Based on the few hours I played of this game-- No, only kidding.
As we start to barrel headlong into the seasonal period of October to December, (ignoring that its already November) an alarming trend starts to appear within video games; particularly those of a licensed or large publishing powerhouse nature.
As this graph clearly shows, the chance of a video game being rushed out to meet a seasonal window suffering in terms of quality is greatly increased. Unfortuanately, with Spider-Man being both a licensed game and published by Activision, Peter Parker didn't stand a chance.
The game opens pretty strongly; the opening tutorial, while by no means subtle, feels intense and exciting with Spidey essentially thrown into a zombie-apocalyse like situation to introduce you to the game world, only to have you thrown back days earlier while New York is still calmed. As laughable as I'm sure some people will find the concept, and as much as I hate to use the word, it's a fairly compelling teaser of the madness to come as you progress through the game. Sadly the game is nowhere near as slick as the opening implies by the time you get back to that point in the plot.
Players expecting something similiar to previous Spider-Man games are probably going to be disappointed as they play this game, in more ways than one. While the game presents itself as a freeroaming adventure game similiar to its predecessor, it has far more in common with a Brawler, with a focus on symbiotic nature (no pun intended) of Spider-Man's combat skills. The game attempts to seamlessly blend general street level brawling, wall based combat and aerial/web slinging combat - and it does so relatively well at first, but with so many factors adding to the madness of the combat you often find the wrong animations start to play on Spider-Man or the enemies. While it seems fairly petty to cite flawed animations as a complaint in a game, it's just one of many things that I feel would have been given some pollish were Activision not determined to market the game in time for a seasonal launch. Which brings me smoothly into my next point; whilst the combat looks slick, the animations are relatively few in number and this quickly causes you to lose interest in intricate combos in favour of just dispatching enemies as quickly as possible. Despite all of this, Web of Shadows' attempt to mimic a God of War style combat system is a huge leap for the franchise. Combining this with the ability to call in fellow Super Heroes/Villains makes the game feel more like a spiritual sequel to the 16 bit era games, such as Maximum Carnage or Seperation Anxiety.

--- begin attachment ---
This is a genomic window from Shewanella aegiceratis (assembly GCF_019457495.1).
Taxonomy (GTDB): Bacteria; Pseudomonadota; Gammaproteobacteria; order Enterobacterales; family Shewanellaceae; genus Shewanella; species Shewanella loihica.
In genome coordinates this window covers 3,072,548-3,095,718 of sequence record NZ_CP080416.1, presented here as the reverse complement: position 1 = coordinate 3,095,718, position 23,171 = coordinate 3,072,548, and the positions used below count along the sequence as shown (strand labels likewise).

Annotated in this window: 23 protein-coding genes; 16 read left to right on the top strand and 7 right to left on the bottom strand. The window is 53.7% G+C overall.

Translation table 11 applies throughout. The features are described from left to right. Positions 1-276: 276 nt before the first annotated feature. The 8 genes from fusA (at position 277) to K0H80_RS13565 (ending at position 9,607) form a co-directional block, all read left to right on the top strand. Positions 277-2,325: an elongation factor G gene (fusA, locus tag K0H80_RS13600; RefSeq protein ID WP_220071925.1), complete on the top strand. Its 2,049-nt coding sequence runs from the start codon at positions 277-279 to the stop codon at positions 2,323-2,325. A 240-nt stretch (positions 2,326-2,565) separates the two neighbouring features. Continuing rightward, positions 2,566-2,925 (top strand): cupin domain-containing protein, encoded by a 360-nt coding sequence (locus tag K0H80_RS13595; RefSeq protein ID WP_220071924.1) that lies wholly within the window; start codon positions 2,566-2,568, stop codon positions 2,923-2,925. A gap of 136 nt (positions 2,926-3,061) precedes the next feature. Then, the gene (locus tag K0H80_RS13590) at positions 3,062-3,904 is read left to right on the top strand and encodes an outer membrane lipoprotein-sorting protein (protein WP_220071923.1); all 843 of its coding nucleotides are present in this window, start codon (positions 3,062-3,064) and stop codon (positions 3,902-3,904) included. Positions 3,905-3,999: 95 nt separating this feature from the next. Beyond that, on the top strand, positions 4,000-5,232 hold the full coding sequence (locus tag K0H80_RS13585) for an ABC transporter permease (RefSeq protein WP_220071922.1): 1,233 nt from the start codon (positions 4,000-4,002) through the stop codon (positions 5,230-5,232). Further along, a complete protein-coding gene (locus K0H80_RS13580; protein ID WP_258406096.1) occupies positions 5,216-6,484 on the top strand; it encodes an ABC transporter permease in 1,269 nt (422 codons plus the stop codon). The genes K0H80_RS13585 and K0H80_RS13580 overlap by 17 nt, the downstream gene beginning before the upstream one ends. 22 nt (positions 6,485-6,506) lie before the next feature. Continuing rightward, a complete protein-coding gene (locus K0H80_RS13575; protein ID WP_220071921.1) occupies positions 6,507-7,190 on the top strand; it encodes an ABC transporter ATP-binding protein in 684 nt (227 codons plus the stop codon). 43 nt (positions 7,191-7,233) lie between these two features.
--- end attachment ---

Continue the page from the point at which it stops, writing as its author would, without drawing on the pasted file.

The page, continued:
Unfortuanately, as fun as the first sections of the game are, Activision's marketing machine puts an end to that as the game gets further in. It becomes painfully obvious around the half way mark that there wasn't time to QA the later parts of the game. Because I'm on a roll with them already I have constructed another graph, for our readers lacking an attention span, to represent the framerate as the game goes on.
Essentially the further into the game you get, the more variations of enemies spawn around New York at once, which means the framerate starts to plummet. It gets so severe at later points that the game becomes near unplayable. During one mission in particular, while tasked with killing flying enemies in a later section of the game, things would get so bad that they would despawn. Mid fight. This could do one of several things; force you to find the mobs elsewhere, force you to reload if you were mid grapple attack because the animation would be stuck hanging in the air, crash your Xbox. It took me no less than five attempts to complete this mission because of these recurring problems, another problem I place the blame squarely on Activision's desire to push a seasonal launch.
Despite all of these problem, the game is still relatively fun. It does however lack much in the way of replay value, short of starting the game over to get the multiple endings, as there doesn't even appear to be an option to continue after the credits roll other than to start a whole new game. This game also continues the disappointing trend of recent Spidey games in that it doesn't have any alternate costumes/characters. And yes, I'm aware that you can change between the symbiote and the red and blues at the push of a button, and that it's a core gameplay mechanic. Developers seem to dislike the suspension of disbelief in this day and age. I'm a sucker for alternate costumes in action games, regardless of how much sense they make. Though I suppose these are potential candidates for DLC.
Lastly, a minor and geektastic quibble with the game. The Venom used ingame is clearly Mac Gargan (aka the Scorpion), yet is constantly reffered to as Eddie. Oh, the shame.
Final Verdict: C-
Final Playtime: Several days over multiple play throughs and the majority of achievements.